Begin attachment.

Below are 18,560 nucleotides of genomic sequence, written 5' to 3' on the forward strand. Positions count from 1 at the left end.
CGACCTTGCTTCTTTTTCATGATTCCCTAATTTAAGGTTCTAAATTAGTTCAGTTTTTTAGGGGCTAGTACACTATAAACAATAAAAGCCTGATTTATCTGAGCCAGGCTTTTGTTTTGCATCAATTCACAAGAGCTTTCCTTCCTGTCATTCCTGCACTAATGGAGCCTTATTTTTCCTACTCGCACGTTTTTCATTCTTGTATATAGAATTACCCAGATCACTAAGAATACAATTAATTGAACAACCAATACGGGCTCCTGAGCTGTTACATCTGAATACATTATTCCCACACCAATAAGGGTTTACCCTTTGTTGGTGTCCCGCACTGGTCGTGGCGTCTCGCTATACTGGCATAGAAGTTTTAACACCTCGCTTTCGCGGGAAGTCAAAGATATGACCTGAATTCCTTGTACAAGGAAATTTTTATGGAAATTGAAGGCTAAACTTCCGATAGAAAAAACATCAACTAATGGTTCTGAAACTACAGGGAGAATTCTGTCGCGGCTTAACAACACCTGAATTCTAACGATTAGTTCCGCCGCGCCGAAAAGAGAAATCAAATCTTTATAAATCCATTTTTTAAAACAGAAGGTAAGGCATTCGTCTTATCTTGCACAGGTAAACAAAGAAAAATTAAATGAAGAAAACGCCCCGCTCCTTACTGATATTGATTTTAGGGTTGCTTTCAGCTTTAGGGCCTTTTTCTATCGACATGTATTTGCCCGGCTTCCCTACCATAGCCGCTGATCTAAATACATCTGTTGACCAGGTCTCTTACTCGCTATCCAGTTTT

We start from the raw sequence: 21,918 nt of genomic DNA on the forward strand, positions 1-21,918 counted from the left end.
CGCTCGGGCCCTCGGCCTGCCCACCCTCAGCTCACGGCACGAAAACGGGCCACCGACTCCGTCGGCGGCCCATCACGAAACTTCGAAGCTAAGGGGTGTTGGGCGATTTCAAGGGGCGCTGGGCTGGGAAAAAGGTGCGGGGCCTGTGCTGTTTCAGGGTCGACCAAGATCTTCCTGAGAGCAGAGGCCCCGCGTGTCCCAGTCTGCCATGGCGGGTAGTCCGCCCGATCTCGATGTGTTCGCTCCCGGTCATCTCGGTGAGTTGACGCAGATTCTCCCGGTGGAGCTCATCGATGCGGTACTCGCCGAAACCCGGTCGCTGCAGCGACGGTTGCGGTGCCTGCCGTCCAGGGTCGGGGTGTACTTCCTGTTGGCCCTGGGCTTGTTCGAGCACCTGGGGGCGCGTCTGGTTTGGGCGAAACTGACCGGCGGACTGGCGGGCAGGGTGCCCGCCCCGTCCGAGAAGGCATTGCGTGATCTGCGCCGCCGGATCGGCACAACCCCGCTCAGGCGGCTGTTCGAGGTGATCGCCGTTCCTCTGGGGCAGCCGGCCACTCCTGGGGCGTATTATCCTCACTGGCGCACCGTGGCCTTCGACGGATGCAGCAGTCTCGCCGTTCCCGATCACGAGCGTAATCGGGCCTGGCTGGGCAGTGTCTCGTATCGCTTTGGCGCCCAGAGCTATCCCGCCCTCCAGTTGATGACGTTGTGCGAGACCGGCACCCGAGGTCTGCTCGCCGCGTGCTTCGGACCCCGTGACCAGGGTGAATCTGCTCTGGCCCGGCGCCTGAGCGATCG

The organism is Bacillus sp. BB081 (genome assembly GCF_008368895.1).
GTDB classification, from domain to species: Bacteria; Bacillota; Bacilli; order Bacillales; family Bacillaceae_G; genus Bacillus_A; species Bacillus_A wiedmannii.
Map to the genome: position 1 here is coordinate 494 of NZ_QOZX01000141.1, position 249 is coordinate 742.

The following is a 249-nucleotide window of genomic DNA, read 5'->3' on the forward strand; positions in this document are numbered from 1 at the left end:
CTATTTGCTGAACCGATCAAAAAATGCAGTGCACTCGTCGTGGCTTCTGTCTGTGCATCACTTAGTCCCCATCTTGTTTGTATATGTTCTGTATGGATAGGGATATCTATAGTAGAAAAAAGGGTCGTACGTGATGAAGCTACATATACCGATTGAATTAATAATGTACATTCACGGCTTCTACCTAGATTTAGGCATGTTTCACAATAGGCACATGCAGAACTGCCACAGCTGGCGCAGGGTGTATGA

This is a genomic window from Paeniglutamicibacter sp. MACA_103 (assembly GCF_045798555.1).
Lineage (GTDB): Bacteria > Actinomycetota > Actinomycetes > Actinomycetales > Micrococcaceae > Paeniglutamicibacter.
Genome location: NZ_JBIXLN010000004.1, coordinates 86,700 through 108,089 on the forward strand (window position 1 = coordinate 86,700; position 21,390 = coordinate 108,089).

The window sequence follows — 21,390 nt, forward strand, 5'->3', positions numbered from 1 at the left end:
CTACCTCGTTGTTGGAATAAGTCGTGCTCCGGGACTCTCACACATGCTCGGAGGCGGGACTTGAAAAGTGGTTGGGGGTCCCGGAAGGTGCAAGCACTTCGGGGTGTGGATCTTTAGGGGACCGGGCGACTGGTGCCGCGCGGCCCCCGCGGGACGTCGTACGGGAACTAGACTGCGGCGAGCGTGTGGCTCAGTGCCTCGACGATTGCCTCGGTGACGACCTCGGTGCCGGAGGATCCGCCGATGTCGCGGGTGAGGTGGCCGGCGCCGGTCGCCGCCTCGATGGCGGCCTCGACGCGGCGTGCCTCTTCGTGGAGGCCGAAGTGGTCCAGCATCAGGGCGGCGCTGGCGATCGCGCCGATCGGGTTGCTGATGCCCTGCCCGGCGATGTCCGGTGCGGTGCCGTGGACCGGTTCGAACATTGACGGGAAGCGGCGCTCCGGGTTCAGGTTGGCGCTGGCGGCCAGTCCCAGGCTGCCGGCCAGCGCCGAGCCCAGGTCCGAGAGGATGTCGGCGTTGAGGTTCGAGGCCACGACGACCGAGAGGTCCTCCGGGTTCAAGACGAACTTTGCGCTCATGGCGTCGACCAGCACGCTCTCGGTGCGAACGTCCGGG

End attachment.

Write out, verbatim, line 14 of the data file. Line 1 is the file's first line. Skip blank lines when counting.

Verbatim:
CTACCTCGTTGTTGGAATAAGTCGTGCTCCGGGACTCTCACACATGCTCGGAGGCGGGACTTGAAAAGTGGTTGGGGGTCCCGGAAGGTGCAAGCACTTCGGGGTGTGGATCTTTAGGGGACCGGGCGACTGGTGCCGCGCGGCCCCCGCGGGACGTCGTACGGGAACTAGACTGCGGCGAGCGTGTGGCTCAGTGCCTCGACGATTGCCTCGGTGACGACCTCGGTGCCGGAGGATCCGCCGATGTCGCGGGTGAGGTGGCCGGCGCCGGTCGCCGCCTCGATGGCGGCCTCGACGCGGCGTGCCTCTTCGTGGAGGCCGAAGTGGTCCAGCATCAGGGCGGCGCTGGCGATCGCGCCGATCGGGTTGCTGATGCCCTGCCCGGCGATGTCCGGTGCGGTGCCGTGGACCGGTTCGAACATTGACGGGAAGCGGCGCTCCGGGTTCAGGTTGGCGCTGGCGGCCAGTCCCAGGCTGCCGGCCAGCGCCGAGCCCAGGTCCGAGAGGATGTCGGCGTTGAGGTTCGAGGCCACGACGACCGAGAGGTCCTCCGGGTTCAAGACGAACTTTGCGCTCATGGCGTCGACCAGCACGCTCTCGGTGCGAACGTCCGGG